Full Life vs. Filtered Life
I went on Instagram this afternoon, which isn’t anything unusual for me, let’s be honest. Instagram is probably my social-media platform of choice, and I enjoy indulging in a guilt-free scroll there now and again.
But once in a while, I catch myself feeling those old feelings of “not enough” because Instagram is the one place where you can feel like you don’t measure up, simply by sliding your forefinger up a screen.
In the squares scrolling by, I see:
- a woman who is killin’ it with her hand-lettered art.
- a mom who managed to create the most gorgeous outdoor, princess-themed birthday party for her little girl.
- a couple toasting champagne on a yacht, while celebrating their anniversary
- a business owner announcing that she just hit 100,000 followers on Instagram
- a home that looks like it could have been ripped right out of a Joanna Gaines book.
It would be burdensome enough if we thought we had to be like one of those women. But what happens is this: we think we need to be ALL of those women.
We gather up all those squares in our minds, stack them on top of one another, and suddenly we believe this: I need to be all of that. I need to be a businesswoman with a gazillion followers, an artist, a romantic, a home decorator, Mom of the Year, a size six, with a cute wrist tattoo, ankle boots, a blowout, fair-trade earrings, a woman who managed to whip up a gluten-free frittata for breakfast before heading to teach 1,000 women at a mega-church.
And meanwhile, the reality is this: your kid had a bowl of cereal for breakfast, the dishes are still in the sink at 3 p.m., your home décor is very 2005, and you haven’t washed your hair for three days.
There’s more: life has been really, really hard lately. You are feeling the weight of the world on your shoulders, the unforeseen circumstances, the conflicts, and more.
You can’t put a filter on any of that.
Plus, you have toilet paper stuck to your shoe.
Anyone? Am I the only one?
Am I the only woman out there who sometimes mistakenly thinks that a full life is the filtered life? Am I the only woman who sometimes falls for the idea that I’ve got to be all the things to all the people? Am I the only woman who struggles when life falls apart, wondering how to trust God with the hard moments that will never look good on Instagram?
I don’t think I am.
When I put down the phone and take a deep breath, I remember what I already know: You don’t have to be “on brand” to live a life that’s grand.
You don’t need a perfect life, for it to be a beautiful life.
In truth, we know it. We know that we don’t need perfection to find true happiness and fulfillment. But sometimes we need a friend to tell us the truth about things. That’s what I hope I can do for you today.
And let me be honest. That’s what my friend Niki Hardy did for me just this week.
Niki Hardy is the author of Breathe Again, a fabulous new book that I highly recommend. Today, I re-read chapter 2 of the book. This book is about how we can thrive, not just survive, no matter what life throws at us. Niki wrote the book after she lost both her mother and sister to cancer. And then she was diagnosed, too.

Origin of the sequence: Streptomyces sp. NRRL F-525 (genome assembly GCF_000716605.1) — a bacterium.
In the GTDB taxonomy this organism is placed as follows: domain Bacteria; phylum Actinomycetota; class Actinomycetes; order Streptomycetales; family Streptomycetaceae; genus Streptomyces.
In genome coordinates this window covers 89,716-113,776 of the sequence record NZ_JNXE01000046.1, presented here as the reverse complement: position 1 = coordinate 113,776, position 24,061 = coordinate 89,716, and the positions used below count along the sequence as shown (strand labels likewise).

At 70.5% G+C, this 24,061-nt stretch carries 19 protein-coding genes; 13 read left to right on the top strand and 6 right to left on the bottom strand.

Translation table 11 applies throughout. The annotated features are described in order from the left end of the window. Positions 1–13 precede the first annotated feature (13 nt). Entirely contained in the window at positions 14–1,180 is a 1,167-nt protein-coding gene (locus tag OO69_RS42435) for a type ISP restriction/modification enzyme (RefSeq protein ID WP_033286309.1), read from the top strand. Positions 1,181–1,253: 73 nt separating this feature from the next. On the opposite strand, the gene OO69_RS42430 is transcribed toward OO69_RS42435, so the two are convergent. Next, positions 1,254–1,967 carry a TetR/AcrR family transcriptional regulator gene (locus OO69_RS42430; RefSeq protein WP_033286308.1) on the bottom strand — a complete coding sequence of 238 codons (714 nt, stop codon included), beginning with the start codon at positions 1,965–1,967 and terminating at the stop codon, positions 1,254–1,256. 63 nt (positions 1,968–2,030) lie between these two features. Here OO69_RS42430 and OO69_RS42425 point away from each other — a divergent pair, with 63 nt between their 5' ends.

She wrote it from a place that doesn’t look so pretty on the ‘Gram. And that’s what I love about it.
Her words found a soft place in my heart, and I wanted to share them with you, because maybe you need them too:
“We are bombarded with glossy perfection a thousand times a day … with beautifully curated homes and pristine children who, adorned in neutral tones, skip playfully through the forest or read quietly in dappled sunlit tree houses. No one posts pictures with captions like ‘This is me fighting with my teenager who I found sneaking out last night’ or ‘This is my cute new bag (where I stash my secret little orange bottle of pills).’ And I’ve never seen a selfie with the hashtags #lonely, #depressed, #abused, #unworthy, #ashamed, or #unlovable.
We hope if we present life as perfect, it will be perfect. So we fake it, paralyzed by the thought of anyone knowing the truth. The world’s image of what abundant life looks and feels like is a myth; it’s smoke and mirrors perpetuated by social media, TV, and movies, and it’s fueled by our own insecurities.”
‘An abundant life is a perfect life’ is a myth. … Jesus never said, “I have come that you might have life, and have it more fabulously.”~ Niki Hardy, Breathe Again
Jesus came to give us a full life, for sure. But we don’t need a filter to find a full life. We don’t need a pain-free life either. We need a faith, and the unconditional love of a Father who embraces us in all of our unfiltered glory.
Even when the toilet paper is stuck to your shoe.
I hope this post encouraged you today. For more encouragement, click here to find Niki’s book on Amazon.
I was privileged to write an endorsement for Breathe Again:
My friend Niki knows firsthand what it’s like to feel like everything is falling apart, and somehow, in the midst of it all, draw closer to God. Niki leads us on a journey that will take each of us straight to the feet of Jesus. And she does it with stunning vulnerability, Biblical truth, and even humor. (Reading along, I couldn’t help but laugh as I imagined her, with her British accent, talking about her “bum,” “the loo,” and “rubbish.”) I would recommend this beautiful book to anyone who doesn’t want to simply survive but to rise up and thrive.~ Jennifer Dukes Lee, author of It’s All Under Control